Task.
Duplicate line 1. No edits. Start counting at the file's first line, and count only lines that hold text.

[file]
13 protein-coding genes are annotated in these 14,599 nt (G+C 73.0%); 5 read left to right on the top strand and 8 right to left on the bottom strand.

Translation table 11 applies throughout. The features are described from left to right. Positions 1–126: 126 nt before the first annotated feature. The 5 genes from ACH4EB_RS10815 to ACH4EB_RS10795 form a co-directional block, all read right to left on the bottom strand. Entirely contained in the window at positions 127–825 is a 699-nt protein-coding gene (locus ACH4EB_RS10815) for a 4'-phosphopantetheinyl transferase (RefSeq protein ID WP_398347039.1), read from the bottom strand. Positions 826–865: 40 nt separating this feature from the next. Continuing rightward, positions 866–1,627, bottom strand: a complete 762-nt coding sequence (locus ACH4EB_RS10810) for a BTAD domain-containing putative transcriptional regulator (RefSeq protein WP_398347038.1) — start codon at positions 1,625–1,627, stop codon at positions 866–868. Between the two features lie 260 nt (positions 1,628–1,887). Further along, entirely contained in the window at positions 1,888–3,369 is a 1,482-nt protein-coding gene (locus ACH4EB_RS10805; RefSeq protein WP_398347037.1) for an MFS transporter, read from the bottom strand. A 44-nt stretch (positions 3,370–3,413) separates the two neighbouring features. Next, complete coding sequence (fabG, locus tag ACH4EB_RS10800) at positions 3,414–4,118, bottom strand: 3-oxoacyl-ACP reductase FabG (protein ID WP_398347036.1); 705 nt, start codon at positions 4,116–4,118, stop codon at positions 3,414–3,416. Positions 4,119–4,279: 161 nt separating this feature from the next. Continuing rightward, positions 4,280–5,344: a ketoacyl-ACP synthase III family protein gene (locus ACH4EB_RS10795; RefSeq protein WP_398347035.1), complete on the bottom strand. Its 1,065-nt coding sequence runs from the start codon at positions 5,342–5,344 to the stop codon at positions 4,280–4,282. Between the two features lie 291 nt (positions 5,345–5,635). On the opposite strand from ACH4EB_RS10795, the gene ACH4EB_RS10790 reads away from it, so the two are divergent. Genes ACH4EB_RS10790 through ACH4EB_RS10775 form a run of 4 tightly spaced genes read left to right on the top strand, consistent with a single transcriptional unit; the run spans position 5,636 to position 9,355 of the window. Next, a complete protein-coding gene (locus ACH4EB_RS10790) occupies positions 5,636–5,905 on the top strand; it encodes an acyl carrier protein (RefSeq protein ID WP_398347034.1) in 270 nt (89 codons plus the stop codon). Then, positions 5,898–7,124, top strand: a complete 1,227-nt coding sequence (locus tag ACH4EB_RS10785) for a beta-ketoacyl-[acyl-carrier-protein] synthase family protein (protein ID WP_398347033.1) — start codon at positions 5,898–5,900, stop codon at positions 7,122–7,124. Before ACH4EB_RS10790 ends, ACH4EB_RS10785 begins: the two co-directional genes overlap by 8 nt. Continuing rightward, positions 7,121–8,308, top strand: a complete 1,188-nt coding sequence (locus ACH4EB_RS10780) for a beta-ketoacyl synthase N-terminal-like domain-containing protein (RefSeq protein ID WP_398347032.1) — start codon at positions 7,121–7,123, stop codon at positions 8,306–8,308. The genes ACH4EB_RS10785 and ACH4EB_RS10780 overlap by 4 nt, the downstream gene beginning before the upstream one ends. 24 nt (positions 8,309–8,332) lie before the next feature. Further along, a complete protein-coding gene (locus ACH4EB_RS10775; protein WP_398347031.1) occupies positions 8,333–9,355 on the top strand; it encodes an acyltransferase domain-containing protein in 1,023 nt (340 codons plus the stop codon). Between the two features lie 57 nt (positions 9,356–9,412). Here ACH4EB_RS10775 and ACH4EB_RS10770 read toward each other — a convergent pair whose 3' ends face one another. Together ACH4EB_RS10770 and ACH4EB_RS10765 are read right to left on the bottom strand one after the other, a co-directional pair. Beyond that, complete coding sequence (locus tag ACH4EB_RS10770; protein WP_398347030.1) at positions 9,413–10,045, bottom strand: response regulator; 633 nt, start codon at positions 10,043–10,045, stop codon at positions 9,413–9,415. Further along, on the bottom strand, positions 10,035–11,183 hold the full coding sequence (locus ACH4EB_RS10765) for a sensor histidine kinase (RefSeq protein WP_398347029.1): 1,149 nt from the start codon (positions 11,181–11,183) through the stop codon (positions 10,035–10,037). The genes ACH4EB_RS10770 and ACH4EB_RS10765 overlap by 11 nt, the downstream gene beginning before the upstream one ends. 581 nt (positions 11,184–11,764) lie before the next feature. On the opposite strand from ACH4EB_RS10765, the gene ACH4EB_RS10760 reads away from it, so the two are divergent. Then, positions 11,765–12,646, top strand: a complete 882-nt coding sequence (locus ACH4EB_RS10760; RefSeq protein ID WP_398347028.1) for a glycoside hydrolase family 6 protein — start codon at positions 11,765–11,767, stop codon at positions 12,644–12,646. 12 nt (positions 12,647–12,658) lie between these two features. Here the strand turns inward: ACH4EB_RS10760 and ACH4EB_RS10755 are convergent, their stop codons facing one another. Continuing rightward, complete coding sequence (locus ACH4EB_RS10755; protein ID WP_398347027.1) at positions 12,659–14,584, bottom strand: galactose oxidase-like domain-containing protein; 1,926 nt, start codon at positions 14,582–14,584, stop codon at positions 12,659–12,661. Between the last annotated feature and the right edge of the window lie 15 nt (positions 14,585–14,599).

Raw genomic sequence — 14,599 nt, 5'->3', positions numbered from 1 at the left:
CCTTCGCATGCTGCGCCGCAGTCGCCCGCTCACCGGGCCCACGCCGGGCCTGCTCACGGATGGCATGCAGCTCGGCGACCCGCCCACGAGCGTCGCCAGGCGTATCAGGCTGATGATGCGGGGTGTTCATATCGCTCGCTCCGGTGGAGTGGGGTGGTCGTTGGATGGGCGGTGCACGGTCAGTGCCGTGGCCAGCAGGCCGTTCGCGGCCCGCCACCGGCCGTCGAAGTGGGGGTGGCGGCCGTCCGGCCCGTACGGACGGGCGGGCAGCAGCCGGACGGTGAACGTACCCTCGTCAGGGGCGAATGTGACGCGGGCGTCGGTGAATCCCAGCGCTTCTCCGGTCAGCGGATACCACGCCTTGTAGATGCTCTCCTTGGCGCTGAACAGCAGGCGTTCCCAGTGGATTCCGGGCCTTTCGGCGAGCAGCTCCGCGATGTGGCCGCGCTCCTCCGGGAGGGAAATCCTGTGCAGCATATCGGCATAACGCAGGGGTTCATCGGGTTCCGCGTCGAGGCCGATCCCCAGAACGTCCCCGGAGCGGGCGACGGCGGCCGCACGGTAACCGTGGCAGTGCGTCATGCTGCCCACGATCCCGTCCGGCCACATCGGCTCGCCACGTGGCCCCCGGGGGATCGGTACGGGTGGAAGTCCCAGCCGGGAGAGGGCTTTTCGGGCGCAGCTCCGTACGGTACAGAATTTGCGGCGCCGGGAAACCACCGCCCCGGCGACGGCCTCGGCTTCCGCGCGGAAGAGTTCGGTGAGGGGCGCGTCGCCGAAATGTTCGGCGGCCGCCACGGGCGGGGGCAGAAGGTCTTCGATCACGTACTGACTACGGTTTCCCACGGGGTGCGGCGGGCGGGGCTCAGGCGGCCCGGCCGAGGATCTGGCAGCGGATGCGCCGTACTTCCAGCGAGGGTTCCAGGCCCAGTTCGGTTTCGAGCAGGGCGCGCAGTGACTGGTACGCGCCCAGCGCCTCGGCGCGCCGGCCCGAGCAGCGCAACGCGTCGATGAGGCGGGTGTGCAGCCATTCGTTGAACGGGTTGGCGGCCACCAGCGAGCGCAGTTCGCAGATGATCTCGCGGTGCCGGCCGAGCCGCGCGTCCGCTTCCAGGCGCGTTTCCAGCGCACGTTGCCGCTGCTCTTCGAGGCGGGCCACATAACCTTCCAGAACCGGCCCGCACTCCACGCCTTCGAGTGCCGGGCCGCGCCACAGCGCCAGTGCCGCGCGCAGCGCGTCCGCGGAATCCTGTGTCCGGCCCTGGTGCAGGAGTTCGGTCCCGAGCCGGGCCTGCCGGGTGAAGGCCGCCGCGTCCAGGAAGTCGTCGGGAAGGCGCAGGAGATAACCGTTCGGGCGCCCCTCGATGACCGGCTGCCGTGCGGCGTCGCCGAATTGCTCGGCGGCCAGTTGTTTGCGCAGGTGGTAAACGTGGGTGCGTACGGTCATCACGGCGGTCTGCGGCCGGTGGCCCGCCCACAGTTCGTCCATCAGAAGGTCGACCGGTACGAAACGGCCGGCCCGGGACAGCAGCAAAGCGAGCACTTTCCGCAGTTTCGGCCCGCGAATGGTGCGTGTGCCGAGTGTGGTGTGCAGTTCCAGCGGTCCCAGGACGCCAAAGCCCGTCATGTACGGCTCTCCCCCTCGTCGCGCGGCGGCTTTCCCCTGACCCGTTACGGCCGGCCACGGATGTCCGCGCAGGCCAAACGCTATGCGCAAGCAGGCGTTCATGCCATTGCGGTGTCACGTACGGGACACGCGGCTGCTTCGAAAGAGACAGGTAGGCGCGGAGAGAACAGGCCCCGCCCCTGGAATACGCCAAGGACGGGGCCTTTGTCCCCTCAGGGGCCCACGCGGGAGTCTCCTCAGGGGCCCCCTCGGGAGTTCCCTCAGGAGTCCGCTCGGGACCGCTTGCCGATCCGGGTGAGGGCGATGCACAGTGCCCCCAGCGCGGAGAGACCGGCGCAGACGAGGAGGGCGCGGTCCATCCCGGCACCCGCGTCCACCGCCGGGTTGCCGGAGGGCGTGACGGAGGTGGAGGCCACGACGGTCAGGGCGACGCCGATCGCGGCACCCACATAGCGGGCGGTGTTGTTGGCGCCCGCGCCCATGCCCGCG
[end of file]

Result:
13 protein-coding genes are annotated in these 14,599 nt (G+C 73.0%); 5 read left to right on the top strand and 8 right to left on the bottom strand.